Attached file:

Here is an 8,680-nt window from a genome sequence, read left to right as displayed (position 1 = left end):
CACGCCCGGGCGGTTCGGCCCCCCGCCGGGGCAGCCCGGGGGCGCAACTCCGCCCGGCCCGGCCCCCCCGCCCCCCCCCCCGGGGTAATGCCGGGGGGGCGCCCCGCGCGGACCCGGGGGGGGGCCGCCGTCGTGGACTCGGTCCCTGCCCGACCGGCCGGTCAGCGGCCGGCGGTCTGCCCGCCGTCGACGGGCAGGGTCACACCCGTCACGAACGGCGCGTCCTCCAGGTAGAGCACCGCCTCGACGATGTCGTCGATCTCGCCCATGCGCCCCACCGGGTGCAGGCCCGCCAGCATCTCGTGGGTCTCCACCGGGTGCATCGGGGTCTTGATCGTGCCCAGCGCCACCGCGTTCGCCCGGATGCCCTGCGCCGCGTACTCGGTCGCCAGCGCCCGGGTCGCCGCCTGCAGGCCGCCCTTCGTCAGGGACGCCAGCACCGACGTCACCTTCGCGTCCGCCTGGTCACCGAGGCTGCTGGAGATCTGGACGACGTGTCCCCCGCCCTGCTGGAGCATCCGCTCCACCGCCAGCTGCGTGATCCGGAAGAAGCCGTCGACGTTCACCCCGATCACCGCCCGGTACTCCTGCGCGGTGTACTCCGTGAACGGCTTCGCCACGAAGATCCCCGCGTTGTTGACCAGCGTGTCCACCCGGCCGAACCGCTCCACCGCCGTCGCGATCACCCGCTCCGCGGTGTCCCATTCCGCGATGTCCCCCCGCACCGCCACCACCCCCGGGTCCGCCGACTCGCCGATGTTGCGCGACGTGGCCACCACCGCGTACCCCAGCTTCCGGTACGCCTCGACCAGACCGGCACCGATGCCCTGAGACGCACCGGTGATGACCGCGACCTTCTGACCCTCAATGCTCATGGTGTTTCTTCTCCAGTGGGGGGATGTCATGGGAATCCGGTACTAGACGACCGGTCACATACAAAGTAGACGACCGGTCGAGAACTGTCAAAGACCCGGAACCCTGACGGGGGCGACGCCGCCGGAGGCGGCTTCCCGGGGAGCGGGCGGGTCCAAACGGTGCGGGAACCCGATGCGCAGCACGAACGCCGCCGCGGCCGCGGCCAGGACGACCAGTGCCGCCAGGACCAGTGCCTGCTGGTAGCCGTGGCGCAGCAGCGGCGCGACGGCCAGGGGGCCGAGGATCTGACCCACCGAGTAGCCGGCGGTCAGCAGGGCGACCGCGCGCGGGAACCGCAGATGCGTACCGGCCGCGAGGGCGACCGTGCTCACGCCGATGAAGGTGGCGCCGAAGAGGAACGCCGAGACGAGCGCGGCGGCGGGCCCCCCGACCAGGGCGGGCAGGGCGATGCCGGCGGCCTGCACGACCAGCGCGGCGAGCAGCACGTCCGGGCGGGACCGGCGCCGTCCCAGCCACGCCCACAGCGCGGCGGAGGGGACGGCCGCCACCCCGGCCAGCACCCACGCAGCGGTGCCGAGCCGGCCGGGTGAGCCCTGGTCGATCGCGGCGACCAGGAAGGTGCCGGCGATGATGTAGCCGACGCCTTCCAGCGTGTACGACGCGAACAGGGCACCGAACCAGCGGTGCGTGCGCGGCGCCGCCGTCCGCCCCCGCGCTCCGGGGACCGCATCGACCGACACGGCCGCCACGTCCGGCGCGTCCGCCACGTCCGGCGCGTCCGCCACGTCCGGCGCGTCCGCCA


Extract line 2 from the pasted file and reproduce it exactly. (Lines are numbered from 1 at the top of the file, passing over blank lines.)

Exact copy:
CACGCCCGGGCGGTTCGGCCCCCCGCCGGGGCAGCCCGGGGGCGCAACTCCGCCCGGCCCGGCCCCCCCGCCCCCCCCCCCGGGGTAATGCCGGGGGGGCGCCCCGCGCGGACCCGGGGGGGGGCCGCCGTCGTGGACTCGGTCCCTGCCCGACCGGCCGGTCAGCGGCCGGCGGTCTGCCCGCCGTCGACGGGCAGGGTCACACCCGTCACGAACGGCGCGTCCTCCAGGTAGAGCACCGCCTCGACGATGTCGTCGATCTCGCCCATGCGCCCCACCGGGTGCAGGCCCGCCAGCATCTCGTGGGTCTCCACCGGGTGCATCGGGGTCTTGATCGTGCCCAGCGCCACCGCGTTCGCCCGGATGCCCTGCGCCGCGTACTCGGTCGCCAGCGCCCGGGTCGCCGCCTGCAGGCCGCCCTTCGTCAGGGACGCCAGCACCGACGTCACCTTCGCGTCCGCCTGGTCACCGAGGCTGCTGGAGATCTGGACGACGTGTCCCCCGCCCTGCTGGAGCATCCGCTCCACCGCCAGCTGCGTGATCCGGAAGAAGCCGTCGACGTTCACCCCGATCACCGCCCGGTACTCCTGCGCGGTGTACTCCGTGAACGGCTTCGCCACGAAGATCCCCGCGTTGTTGACCAGCGTGTCCACCCGGCCGAACCGCTCCACCGCCGTCGCGATCACCCGCTCCGCGGTGTCCCATTCCGCGATGTCCCCCCGCACCGCCACCACCCCCGGGTCCGCCGACTCGCCGATGTTGCGCGACGTGGCCACCACCGCGTACCCCAGCTTCCGGTACGCCTCGACCAGACCGGCACCGATGCCCTGAGACGCACCGGTGATGACCGCGACCTTCTGACCCTCAATGCTCATGGTGTTTCTTCTCCAGTGGGGGGATGTCATGGGAATCCGGTACTAGACGACCGGTCACATACAAAGTAGACGACCGGTCGAGAACTGTCAAAGACCCGGAACCCTGACGGGGGCGACGCCGCCGGAGGCGGCTTCCCGGGGAGCGGGCGGGTCCAAACGGTGCGGGAACCCGATGCGCAGCACGAACGCCGCCGCGGCCGCGGCCAGGACGACCAGTGCCGCCAGGACCAGTGCCTGCTGGTAGCCGTGGCGCAGCAGCGGCGCGACGGCCAGGGGGCCGAGGATCTGACCCACCGAGTAGCCGGCGGTCAGCAGGGCGACCGCGCGCGGGAACCGCAGATGCGTACCGGCCGCGAGGGCGACCGTGCTCACGCCGATGAAGGTGGCGCCGAAGAGGAACGCCGAGACGAGCGCGGCGGCGGGCCCCCCGACCAGGGCGGGCAGGGCGATGCCGGCGGCCTGCACGACCAGCGCGGCGAGCAGCACGTCCGGGCGGGACCGGCGCCGTCCCAGCCACGCCCACAGCGCGGCGGAGGGGACGGCCGCCACCCCGGCCAGCACCCACGCAGCGGTGCCGAGCCGGCCGGGTGAGCCCTGGTCGATCGCGGCGACCAGGAAGGTGCCGGCGATGATGTAGCCGACGCCTTCCAGCGTGTACGACGCGAACAGGGCACCGAACCAGCGGTGCGTGCGCGGCGCCGCCGTCCGCCCCCGCGCTCCGGGGACCGCATCGACCGACACGGCCGCCACGTCCGGCGCGTCCGCCACGTCCGGCGCGTCCGCCACGTCCGGCGCGTCCGCCA